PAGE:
We decided to branch out the site into healthy living as well as BBQ Gear. This is a guide to buying an electric treadmill and hope it will guide you to making a great decision and more importantly using your treadmill to get fit.
Electric treadmills have a lot of components, more than any other exercise equipment. Before you buy an electric treadmill, be sure to understand what are the most important features, and decide which of them are necessary to your success at working out on a treadmill
Motor: Arguably the most important part of an electric treadmill, the motor needs to be at least 1.5 continuous horsepower. If you plan to do a lot of sprinting, or run for long periods of time, consider getting a 3HP motor.
Belt: Another extremely important feature, the belt needs to be durable and wide enough for you to run on comfortably. A narrow belt may make you feel unbalanced, like you’re on a tightrope. There are orthopedic belts available too, if stress on your joints is a consideration.
Rollers: Often overlooked, the rollers are a clue as to the quality of the treadmill you’re looking at. The larger the diameter of the roller, the longer it will last.
Dimensions: Where will you put your treadmill in your home? Be sure you purchase one that fits into the space you have for it. Also make sure there’s an electrical outlet near it, so you can plug it in.
Incline/Decline: Almost all treadmills have the ability to incline the platform, which simulates running uphill. Some models allow for a decline too, to simulate running downhill, which most people love having available, to keep their workouts interesting.
Cushioning: One of the big advantages of treadmills over road running is their ability to absorb some of the shock from your feet striking the surface, which saves your legs and joints. How they do this is definitely part of the price tag: rubber, springs or even “variable durometer elastomers” which are a combination of stiff rubber and softer rubber and are considered the be the best cushioning device.
Frame: Usually either aluminum or steel which are obviously then either lighter or heavier. Steel is usually preferable, as it feels more stable when you’re running on it. Also look for whether the frame is bolted or welded together: welded frames are considered to be higher quality.
Computer: Here’s where you can save some money, depending on what kind of workout you need. If all you need is to be able to adjust speed and incline easily, then you can cut the price tag considerably. However, a treadmill is an investment that you plan to use for many years, so it’s wise to spend a few extra dollars now and get all the features you might want in the future, like programmed workouts that vary the incline and speed throughout your run to keep it interesting.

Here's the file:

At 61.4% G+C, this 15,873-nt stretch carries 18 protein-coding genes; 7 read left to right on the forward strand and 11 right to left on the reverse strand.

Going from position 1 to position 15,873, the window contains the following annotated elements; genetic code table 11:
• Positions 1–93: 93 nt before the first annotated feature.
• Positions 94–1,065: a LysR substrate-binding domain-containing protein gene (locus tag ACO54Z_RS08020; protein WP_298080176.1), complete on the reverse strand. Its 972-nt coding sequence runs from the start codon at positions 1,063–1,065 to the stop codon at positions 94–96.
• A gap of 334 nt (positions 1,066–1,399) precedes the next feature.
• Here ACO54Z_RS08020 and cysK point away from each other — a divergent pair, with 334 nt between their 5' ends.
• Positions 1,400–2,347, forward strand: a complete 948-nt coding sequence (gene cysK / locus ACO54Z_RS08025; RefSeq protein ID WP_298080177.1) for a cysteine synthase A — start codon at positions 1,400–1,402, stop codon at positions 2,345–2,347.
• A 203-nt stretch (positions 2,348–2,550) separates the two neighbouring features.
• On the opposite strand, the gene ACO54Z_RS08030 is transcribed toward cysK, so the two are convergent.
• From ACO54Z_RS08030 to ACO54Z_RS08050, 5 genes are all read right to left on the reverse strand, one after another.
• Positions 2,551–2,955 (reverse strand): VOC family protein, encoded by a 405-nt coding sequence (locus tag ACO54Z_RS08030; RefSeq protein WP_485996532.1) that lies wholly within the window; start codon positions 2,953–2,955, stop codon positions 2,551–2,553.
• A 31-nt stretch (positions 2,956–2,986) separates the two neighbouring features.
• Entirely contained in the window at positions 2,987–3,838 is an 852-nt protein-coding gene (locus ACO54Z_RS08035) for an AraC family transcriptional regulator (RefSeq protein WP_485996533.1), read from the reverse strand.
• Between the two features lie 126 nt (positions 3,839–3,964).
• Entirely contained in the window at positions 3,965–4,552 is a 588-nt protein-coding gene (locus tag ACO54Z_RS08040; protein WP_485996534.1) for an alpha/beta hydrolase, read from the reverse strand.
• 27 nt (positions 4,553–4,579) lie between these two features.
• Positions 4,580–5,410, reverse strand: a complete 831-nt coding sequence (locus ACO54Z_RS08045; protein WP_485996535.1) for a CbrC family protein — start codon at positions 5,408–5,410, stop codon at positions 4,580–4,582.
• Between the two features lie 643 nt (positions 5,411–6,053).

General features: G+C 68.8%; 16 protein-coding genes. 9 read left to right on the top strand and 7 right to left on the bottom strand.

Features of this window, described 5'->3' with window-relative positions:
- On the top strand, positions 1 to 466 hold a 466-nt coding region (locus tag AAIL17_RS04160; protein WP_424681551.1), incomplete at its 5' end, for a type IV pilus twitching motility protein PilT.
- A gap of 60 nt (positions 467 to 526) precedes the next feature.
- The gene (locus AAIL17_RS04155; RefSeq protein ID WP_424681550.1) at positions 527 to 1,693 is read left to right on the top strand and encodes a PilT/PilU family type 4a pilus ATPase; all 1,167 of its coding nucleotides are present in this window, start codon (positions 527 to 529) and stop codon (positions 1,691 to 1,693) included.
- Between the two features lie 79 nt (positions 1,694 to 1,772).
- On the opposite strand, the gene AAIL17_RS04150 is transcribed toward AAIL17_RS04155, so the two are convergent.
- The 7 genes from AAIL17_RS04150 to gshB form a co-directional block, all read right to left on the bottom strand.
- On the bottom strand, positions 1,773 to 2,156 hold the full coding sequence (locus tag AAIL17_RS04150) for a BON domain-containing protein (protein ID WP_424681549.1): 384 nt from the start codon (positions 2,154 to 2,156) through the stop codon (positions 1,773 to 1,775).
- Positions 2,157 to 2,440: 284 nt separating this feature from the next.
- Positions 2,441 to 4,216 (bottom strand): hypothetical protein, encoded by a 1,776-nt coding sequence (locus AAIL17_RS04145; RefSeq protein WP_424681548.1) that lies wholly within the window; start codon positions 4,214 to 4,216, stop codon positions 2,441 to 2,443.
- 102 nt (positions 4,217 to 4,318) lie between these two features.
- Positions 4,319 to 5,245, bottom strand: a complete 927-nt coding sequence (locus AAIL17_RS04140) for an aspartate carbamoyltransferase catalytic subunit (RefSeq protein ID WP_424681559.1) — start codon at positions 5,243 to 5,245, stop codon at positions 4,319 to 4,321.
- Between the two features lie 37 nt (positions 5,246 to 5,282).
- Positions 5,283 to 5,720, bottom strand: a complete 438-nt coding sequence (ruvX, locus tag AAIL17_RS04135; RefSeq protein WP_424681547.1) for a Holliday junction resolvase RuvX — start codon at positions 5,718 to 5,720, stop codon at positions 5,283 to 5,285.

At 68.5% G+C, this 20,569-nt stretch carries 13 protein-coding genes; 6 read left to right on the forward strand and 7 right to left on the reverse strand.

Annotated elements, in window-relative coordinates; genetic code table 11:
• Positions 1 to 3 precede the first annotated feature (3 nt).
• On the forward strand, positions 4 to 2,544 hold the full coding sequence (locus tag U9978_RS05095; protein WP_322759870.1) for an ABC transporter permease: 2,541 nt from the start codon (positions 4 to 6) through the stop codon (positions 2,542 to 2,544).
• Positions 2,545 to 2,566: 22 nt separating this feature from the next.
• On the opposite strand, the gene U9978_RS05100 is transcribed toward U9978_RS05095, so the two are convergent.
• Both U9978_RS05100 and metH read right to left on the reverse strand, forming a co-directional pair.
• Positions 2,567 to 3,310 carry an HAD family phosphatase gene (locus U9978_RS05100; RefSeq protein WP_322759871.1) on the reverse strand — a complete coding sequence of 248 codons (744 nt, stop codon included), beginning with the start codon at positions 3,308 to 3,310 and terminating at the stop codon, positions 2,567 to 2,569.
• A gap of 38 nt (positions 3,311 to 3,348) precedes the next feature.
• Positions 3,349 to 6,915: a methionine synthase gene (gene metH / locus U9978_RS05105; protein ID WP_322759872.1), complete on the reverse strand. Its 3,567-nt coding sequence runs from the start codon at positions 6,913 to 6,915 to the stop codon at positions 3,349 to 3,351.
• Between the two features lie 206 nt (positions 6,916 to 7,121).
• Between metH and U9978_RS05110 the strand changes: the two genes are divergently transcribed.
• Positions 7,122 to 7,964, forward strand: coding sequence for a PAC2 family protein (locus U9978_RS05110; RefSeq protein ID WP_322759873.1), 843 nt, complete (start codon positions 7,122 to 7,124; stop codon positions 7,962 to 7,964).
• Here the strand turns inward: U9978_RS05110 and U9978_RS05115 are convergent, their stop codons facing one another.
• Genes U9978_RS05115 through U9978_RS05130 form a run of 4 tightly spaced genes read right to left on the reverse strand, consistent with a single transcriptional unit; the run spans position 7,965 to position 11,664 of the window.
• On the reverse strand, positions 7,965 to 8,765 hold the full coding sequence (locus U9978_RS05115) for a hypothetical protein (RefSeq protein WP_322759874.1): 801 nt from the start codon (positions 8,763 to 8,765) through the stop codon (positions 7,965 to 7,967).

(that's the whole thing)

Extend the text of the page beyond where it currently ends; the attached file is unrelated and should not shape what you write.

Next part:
Display Screen: Can be either LCD or LED. LED is easier to replace than LCD screens.
Max Speed: Usually about 8 to 10 mph. If you’re a seriously fast runner, look into getting a commercial treadmill such as what’s found in high-end gyms.
Max Incline: Usually about 10-20% incline, which is plenty for anyone who just wants to vary their workout. If you’re a marathon runner or something, you can get ones that incline up to 40%
Warranty: Definitely try to get one that includes labor, so you won’t have to try and replace parts yourself. Also look for a “return to base” clause, which means you have to take it to the service center. If you have a small car, that might not be feasible, so be sure you’re getting one that includes having the technician come to your home.
In general, buying an expensive piece of equipment like a home treadmill is not something you can do on a whim. And while you can save money buying one second hand, you might miss out on a warranty that could save you having to buy another one in a couple years. It’s best to try out any electric treadmill before buying, and certainly wise to buy from a local fitness store with a good reputation, so you have someone to call if anything goes wrong.
When you get your treadmill, make sure you use it safely: